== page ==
A new technique that capitalizes on remaining nerves allows amputees to intuitively control their prosthetic limb, providing them with a much better level of control than traditional prosthetics.
In a paper published today in The Lancet, scientists at the Rehabilitation Institute of Chicago described a procedure to surgically transplant nerves from the shoulder to the upper-chest muscle of a woman who had lost her arm in a motorcycle accident. The rerouted nerves then grew into the muscle, which amplified the messages once sent to muscles in the arm and hand; those signals are read by sensors on the prosthetic limb and translated into movement. The patient also developed a surprising degree of sensory perception in the upper chest, which scientists say will be key in the next generation of prosthetics.
“It’s encouraging to see that even after an amputation, the same intention to move the limb can be harnessed to control a prosthetic limb in much the same way that the limb was previously controlled,” says Leigh Hochberg, a neurologist at Massachusetts General Hospital, in Boston, who wrote a commentary accompanying the paper.
Most artificial arms are controlled by remaining muscles near the amputated limb. But the devices can be frustrating and slow: the user must consciously contract those muscles to trigger a movement, and only one movement can be performed at a time. Todd Kuiken and colleagues at the Rehabilitation Institute of Chicago developed a new, more intuitive method for controlling prosthetics that capitalizes on remaining nerves, which still carry neural signals meant for the lost limb.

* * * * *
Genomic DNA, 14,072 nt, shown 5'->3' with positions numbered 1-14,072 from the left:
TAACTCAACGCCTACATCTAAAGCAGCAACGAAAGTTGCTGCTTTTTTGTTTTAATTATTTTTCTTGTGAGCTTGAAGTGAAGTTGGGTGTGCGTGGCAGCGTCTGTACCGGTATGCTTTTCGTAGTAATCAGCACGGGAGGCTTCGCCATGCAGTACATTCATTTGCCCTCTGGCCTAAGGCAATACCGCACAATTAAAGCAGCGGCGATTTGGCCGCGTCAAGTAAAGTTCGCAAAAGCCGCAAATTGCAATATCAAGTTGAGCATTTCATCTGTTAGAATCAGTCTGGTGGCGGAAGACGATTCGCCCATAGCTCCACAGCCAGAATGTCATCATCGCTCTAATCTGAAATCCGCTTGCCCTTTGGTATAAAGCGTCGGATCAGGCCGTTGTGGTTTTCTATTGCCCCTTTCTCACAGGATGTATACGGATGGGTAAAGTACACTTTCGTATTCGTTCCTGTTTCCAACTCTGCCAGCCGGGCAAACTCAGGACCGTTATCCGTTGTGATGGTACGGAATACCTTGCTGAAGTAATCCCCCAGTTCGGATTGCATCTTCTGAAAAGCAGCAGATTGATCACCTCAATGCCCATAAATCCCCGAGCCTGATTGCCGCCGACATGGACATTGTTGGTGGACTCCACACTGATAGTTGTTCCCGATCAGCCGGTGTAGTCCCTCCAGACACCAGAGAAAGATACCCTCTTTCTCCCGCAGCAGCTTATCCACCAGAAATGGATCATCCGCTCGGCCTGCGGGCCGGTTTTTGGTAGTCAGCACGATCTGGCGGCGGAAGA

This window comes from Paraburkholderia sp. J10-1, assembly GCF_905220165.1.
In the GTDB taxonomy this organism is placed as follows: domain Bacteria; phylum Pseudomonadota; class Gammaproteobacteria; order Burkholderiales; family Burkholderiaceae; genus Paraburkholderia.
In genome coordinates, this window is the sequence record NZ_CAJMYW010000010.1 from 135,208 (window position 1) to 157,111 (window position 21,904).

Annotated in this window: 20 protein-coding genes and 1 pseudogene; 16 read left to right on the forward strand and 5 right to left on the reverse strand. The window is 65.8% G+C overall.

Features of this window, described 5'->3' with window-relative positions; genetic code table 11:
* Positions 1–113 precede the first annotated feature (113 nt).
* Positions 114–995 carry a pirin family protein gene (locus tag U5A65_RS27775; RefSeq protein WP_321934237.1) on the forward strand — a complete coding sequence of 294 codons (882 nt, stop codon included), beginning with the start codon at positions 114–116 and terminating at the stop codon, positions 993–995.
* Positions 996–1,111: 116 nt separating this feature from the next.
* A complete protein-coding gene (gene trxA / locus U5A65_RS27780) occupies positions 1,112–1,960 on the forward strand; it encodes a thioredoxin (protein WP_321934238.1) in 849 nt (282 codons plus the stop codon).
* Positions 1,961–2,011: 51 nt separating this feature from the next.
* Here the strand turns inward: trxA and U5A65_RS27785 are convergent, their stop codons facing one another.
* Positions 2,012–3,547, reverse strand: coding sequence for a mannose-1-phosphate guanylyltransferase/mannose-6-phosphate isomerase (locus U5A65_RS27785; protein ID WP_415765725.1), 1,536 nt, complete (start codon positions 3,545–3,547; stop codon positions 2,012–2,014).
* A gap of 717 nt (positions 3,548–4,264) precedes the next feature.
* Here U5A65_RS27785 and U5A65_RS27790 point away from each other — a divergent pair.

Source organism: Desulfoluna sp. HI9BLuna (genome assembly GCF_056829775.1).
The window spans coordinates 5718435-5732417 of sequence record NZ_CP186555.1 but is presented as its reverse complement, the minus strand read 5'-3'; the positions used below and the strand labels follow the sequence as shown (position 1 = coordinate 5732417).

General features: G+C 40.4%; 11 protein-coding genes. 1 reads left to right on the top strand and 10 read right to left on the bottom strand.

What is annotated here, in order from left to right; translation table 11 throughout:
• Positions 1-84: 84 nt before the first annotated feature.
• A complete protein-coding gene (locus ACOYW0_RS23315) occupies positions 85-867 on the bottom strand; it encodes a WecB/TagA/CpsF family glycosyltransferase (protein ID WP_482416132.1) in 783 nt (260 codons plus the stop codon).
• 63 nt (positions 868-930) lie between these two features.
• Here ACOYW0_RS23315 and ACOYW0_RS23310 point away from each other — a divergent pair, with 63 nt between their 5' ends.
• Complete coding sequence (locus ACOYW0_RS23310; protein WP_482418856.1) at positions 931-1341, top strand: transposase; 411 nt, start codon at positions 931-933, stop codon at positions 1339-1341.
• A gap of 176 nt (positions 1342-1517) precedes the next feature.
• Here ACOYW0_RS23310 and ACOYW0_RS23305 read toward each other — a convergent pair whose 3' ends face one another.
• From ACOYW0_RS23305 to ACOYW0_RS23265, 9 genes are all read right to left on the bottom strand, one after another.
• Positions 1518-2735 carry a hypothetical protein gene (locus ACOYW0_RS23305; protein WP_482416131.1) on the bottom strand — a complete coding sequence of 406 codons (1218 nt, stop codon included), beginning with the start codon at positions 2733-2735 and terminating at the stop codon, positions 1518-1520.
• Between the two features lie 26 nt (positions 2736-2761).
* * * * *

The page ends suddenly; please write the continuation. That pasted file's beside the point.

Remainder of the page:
The scientists transplanted to the upper chest both motor and sensory nerves that, prior to the amputation, would have traveled from the shoulder to muscles in the arm and hand. In the months after the surgery, the transplanted nerves grew into the chest muscle, eventually triggering twitches in the shoulder muscle when the patient thought about moving her hand or elbow. Scientists then mapped the precise pattern of muscle activity that occurred when the patient mentally executed specific movements, such as grasping or moving the elbow. Liberating Technologies, a prosthetic-device company, then made a specialized prosthetic limb, which was programmed to sense muscle activity generated by the transplanted nerves and use it to control movement of a motorized elbow, wrist, and hand.
The patient was able to use her new arm within a few days, becoming four times as fast on movement tests as she was with her traditional prosthetic. She reported that the new device was much easier and more natural to use, and she could move the hand, wrist, and elbow simultaneously. “This is a really innovative approach and has the potential to improve the control that people using these myoelectric prostheses have,” says Robert Kirsch , associate director of the Functional Electrical Stimulation Center at Louis Stokes Veterans Affairs Medical Center, in Cleveland.
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